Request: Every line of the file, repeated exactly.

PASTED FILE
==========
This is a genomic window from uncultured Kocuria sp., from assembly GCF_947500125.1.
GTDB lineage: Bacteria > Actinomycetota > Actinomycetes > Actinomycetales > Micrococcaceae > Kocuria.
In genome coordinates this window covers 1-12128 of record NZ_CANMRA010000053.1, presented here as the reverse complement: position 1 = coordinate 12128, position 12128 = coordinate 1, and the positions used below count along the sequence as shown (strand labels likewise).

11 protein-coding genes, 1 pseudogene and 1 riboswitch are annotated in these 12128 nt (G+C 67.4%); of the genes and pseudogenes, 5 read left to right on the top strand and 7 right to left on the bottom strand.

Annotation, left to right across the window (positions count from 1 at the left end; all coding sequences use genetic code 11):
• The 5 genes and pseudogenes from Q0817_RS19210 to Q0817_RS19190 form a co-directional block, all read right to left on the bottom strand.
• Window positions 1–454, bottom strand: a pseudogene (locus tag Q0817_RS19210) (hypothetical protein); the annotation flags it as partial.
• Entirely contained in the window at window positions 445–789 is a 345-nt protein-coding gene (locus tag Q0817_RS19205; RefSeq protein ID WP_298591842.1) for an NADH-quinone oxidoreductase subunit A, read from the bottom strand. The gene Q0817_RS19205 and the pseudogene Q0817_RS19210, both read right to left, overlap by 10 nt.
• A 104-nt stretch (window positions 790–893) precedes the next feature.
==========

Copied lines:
This is a genomic window from uncultured Kocuria sp., from assembly GCF_947500125.1.
GTDB lineage: Bacteria > Actinomycetota > Actinomycetes > Actinomycetales > Micrococcaceae > Kocuria.
In genome coordinates this window covers 1-12128 of record NZ_CANMRA010000053.1, presented here as the reverse complement: position 1 = coordinate 12128, position 12128 = coordinate 1, and the positions used below count along the sequence as shown (strand labels likewise).

11 protein-coding genes, 1 pseudogene and 1 riboswitch are annotated in these 12128 nt (G+C 67.4%); of the genes and pseudogenes, 5 read left to right on the top strand and 7 right to left on the bottom strand.

Annotation, left to right across the window (positions count from 1 at the left end; all coding sequences use genetic code 11):
• The 5 genes and pseudogenes from Q0817_RS19210 to Q0817_RS19190 form a co-directional block, all read right to left on the bottom strand.
• Window positions 1–454, bottom strand: a pseudogene (locus tag Q0817_RS19210) (hypothetical protein); the annotation flags it as partial.
• Entirely contained in the window at window positions 445–789 is a 345-nt protein-coding gene (locus tag Q0817_RS19205; RefSeq protein ID WP_298591842.1) for an NADH-quinone oxidoreductase subunit A, read from the bottom strand. The gene Q0817_RS19205 and the pseudogene Q0817_RS19210, both read right to left, overlap by 10 nt.
• A 104-nt stretch (window positions 790–893) precedes the next feature.